Atticus of Rome, 30 B.C.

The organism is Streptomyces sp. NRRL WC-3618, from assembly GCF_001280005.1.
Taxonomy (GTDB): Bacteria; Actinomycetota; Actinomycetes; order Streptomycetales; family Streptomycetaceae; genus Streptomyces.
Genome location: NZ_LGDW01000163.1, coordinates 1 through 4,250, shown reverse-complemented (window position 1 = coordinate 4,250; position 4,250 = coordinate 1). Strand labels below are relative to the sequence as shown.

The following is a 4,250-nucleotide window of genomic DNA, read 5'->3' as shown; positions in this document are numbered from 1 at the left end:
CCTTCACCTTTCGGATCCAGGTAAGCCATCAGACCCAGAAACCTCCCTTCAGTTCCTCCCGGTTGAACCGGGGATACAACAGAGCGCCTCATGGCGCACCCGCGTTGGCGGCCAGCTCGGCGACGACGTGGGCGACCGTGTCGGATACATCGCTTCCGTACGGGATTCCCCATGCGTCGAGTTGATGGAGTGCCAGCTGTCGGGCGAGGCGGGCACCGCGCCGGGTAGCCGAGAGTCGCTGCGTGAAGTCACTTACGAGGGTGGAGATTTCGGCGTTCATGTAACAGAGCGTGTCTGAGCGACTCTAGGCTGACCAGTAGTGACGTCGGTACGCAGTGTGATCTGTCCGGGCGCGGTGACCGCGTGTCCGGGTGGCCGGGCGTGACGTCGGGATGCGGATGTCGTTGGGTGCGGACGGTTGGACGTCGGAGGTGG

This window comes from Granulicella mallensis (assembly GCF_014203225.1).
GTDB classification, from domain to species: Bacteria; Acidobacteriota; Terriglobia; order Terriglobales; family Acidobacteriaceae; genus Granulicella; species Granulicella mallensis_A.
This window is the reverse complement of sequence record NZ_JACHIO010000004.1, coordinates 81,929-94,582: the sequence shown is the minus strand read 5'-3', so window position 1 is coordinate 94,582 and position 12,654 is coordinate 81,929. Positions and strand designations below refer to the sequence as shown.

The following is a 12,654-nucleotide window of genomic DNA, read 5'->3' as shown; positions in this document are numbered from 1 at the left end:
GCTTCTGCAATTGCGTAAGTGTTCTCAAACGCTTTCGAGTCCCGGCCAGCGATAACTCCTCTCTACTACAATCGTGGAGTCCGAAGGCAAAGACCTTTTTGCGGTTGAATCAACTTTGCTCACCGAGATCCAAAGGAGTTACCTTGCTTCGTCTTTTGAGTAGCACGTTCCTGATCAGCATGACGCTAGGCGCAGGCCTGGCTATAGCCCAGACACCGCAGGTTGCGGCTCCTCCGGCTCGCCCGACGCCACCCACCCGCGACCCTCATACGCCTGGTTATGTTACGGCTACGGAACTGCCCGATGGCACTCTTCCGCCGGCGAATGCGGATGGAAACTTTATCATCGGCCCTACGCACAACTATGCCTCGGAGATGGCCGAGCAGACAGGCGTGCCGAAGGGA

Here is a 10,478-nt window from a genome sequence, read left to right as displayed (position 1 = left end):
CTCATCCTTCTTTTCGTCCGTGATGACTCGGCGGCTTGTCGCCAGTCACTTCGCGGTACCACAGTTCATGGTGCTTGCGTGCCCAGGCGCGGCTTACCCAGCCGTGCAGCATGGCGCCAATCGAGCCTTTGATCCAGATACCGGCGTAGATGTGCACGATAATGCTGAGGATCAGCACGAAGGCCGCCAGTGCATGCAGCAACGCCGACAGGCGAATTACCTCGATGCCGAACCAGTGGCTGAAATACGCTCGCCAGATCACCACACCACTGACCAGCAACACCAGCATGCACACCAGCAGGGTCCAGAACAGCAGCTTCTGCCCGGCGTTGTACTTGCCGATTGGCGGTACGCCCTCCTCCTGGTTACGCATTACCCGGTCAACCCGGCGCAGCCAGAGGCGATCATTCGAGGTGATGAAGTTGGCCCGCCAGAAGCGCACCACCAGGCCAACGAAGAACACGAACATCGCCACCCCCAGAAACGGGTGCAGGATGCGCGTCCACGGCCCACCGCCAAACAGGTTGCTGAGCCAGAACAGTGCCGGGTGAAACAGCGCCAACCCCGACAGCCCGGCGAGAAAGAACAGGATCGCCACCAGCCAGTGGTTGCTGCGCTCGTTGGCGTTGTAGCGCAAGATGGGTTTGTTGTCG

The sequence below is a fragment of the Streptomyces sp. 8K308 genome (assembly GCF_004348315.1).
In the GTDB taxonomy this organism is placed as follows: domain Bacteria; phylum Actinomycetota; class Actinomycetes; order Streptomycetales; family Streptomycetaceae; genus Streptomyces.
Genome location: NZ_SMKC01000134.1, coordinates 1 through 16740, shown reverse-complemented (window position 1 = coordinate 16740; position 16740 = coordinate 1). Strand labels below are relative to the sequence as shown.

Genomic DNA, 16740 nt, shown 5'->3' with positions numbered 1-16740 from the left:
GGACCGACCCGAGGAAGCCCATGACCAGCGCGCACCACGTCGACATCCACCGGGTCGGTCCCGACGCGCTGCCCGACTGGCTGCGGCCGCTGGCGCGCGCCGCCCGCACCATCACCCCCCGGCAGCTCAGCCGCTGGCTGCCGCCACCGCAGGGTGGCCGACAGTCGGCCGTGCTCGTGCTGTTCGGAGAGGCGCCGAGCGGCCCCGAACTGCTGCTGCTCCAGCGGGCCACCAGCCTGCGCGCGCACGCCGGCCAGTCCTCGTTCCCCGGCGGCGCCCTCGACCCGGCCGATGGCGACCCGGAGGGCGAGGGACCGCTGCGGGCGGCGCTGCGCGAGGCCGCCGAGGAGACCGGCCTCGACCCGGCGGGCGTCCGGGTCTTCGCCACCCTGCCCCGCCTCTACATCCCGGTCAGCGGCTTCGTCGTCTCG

This would be a wonderful tale to read in conjunction with a middle school history section on the ancient European world. There is an impressive amount of historical detail in this story of Atticus, a boy who is enslaved during a Roman raid. Sold away from his family, he is bought by a prominent Roman gentleman who treats him more like a son than a servant. Atticus witnesses gladiatorial matches in the coliseum, and, more importantly, some skullduggery at a gluttonous (but by contemporary standards, not unusually so) dinner party attended by citizens of high rank. The story, which might have been powerful, comes close to escape from the didactic purpose for which this work was ultimately intended.